Although it's not exactly dripping with pathos, the Streets' "A Grand Don't Come for Free" does something that few American hip-hop discs have done: It makes a rapper's softer side just as interesting as his inner lout.
That rapper, Mike Skinner, almost single-handedly dragged British hip-hop into its adolescence a few years ago with "Original Pirate Material," a disc of playful, home-rolled beats and slangy, teeter-tottering rhymes. It hit U.S. shores in 2002, making a dent on the album charts and infiltrating MTV's late-night playlist. Skinner's core topics were universal: girls, drugs, booze, video games and urban survival. There were regular tangents of political awareness, too -- he was an accidental mouthpiece for all of Britain's bored, go-nowhere kids. On "A Grand Don't Come for Free," though, Skinner pulls the lyrics closer to home, and the result is essentially a song cycle about one lonely guy and his very small circle of friends.
The plot is easy to summarize: The layabout lead character, Mike, misplaces 1,000 pounds in his apartment. He fights with his tolerant girlfriend, Simone, loses money betting on soccer, suffers bad mobile-phone connections, hits on a "fit" girl at a bar and scraps with a TV repairman. Things work out okay, at least monetarily.
Although Mike's lifestyle is meager, Skinner makes the tales far more engrossing than they could've been (assuming his Birmingham accent doesn't sound downright loony to you). Check out this stanza from "Dry Your Eyes," a nearly cheesy breakup song that works because of Skinner's unprocessed verbiage: "She brings her hands up towards where my hand's rested / She wraps her fingers 'round mine with a softness she's blessed with / She peels away my fingers, looks at me and then gestures / By pushing my hand away to my chest, from hers."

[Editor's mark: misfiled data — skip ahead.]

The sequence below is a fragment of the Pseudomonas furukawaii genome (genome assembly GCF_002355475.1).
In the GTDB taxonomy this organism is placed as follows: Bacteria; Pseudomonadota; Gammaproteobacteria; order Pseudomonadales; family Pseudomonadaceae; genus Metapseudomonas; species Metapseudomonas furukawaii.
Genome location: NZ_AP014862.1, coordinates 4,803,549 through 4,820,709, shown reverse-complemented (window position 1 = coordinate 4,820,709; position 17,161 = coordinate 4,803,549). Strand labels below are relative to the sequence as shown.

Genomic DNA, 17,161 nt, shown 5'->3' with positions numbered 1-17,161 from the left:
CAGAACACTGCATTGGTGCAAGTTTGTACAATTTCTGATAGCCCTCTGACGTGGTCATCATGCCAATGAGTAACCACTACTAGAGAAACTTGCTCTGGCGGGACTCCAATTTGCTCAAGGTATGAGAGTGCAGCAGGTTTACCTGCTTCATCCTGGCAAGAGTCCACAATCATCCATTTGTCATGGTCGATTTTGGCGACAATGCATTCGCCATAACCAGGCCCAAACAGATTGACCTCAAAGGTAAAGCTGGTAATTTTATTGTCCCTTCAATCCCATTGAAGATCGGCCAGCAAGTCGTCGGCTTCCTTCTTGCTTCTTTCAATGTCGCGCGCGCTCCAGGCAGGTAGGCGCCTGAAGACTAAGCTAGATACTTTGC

There's nice irony in that song and several others -- by playing a vulnerable Everybloke, Skinner (now based in London) delivers more "realness" than most of the MCs who purport to deliver the Streets to U.S. listeners. Not all is bittersweet and sensitive, though. "Blinded by the Lights" is about an uncomfortable pill-popping bender; "Wouldn't Have It Any Other Way" dwells in the repetition of a couch-potato's existence; and "What Is He Thinking?" captures the moment when two friends confront a lie.
Skinner's grooves are a little richer, too, and that leads to the one overall flaw in "A Grand Don't Come for Free." The club-ready rhythms on "Original Pirate Material" made the songs accessible even if the lyrics were impenetrable. But this time around, Skinner goes for drama, using orchestral horn blasts ("It Was Supposed to Be So Easy"), chopped-up electric guitar riffs ("Fit but You Know It") and reconfigured dance hooks ("Blinded by the Lights") to accent the stories.
All of that bedroom-studio inventiveness comes with a price. Almost everything on "A Grand Don't Come for Free" puts art above style, and that approach won't win the Streets many more converts on this side of the Atlantic. Like last year's equally odd-sounding Brit hip-hop breakout Dizzee Rascal, it's likely that Skinner will have to accept cult status as his mark of distinction in the home of hip-hop.
The Streets are/is scheduled to appear July 1 at the 9:30 Club.